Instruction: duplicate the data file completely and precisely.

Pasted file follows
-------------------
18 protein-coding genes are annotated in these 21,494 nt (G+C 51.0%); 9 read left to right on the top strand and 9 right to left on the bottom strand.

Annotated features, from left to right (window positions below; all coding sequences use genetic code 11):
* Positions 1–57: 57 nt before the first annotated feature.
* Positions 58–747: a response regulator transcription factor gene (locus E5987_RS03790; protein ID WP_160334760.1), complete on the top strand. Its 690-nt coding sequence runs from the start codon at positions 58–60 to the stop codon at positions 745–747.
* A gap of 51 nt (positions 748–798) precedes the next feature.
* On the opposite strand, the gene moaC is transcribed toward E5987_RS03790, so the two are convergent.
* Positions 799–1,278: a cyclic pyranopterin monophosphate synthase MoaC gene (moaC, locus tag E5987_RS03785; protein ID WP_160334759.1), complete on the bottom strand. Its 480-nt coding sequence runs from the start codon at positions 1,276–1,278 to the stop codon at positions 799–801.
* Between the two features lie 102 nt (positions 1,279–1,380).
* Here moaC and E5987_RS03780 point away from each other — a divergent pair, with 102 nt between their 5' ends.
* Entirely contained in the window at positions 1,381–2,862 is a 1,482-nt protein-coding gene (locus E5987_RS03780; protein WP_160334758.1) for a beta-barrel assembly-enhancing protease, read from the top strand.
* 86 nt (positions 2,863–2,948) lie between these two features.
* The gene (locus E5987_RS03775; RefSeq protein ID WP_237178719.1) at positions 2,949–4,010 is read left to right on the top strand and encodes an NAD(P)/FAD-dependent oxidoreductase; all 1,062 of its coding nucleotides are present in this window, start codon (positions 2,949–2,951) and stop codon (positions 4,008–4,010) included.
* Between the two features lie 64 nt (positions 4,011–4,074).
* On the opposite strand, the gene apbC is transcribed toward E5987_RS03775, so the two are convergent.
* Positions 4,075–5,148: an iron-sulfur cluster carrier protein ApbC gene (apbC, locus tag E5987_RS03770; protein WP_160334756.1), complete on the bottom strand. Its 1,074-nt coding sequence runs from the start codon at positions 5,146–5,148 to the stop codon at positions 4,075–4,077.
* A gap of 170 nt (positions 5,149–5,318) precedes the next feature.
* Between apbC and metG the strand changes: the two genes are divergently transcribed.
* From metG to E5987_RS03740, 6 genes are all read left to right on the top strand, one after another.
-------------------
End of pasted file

18 protein-coding genes are annotated in these 21,494 nt (G+C 51.0%); 9 read left to right on the top strand and 9 right to left on the bottom strand.

Annotated features, from left to right (window positions below; all coding sequences use genetic code 11):
* Positions 1–57: 57 nt before the first annotated feature.
* Positions 58–747: a response regulator transcription factor gene (locus E5987_RS03790; protein ID WP_160334760.1), complete on the top strand. Its 690-nt coding sequence runs from the start codon at positions 58–60 to the stop codon at positions 745–747.
* A gap of 51 nt (positions 748–798) precedes the next feature.
* On the opposite strand, the gene moaC is transcribed toward E5987_RS03790, so the two are convergent.
* Positions 799–1,278: a cyclic pyranopterin monophosphate synthase MoaC gene (moaC, locus tag E5987_RS03785; protein ID WP_160334759.1), complete on the bottom strand. Its 480-nt coding sequence runs from the start codon at positions 1,276–1,278 to the stop codon at positions 799–801.
* Between the two features lie 102 nt (positions 1,279–1,380).
* Here moaC and E5987_RS03780 point away from each other — a divergent pair, with 102 nt between their 5' ends.
* Entirely contained in the window at positions 1,381–2,862 is a 1,482-nt protein-coding gene (locus E5987_RS03780; protein WP_160334758.1) for a beta-barrel assembly-enhancing protease, read from the top strand.
* 86 nt (positions 2,863–2,948) lie between these two features.
* The gene (locus E5987_RS03775; RefSeq protein ID WP_237178719.1) at positions 2,949–4,010 is read left to right on the top strand and encodes an NAD(P)/FAD-dependent oxidoreductase; all 1,062 of its coding nucleotides are present in this window, start codon (positions 2,949–2,951) and stop codon (positions 4,008–4,010) included.
* Between the two features lie 64 nt (positions 4,011–4,074).
* On the opposite strand, the gene apbC is transcribed toward E5987_RS03775, so the two are convergent.
* Positions 4,075–5,148: an iron-sulfur cluster carrier protein ApbC gene (apbC, locus tag E5987_RS03770; protein WP_160334756.1), complete on the bottom strand. Its 1,074-nt coding sequence runs from the start codon at positions 5,146–5,148 to the stop codon at positions 4,075–4,077.
* A gap of 170 nt (positions 5,149–5,318) precedes the next feature.
* Between apbC and metG the strand changes: the two genes are divergently transcribed.
* From metG to E5987_RS03740, 6 genes are all read left to right on the top strand, one after another.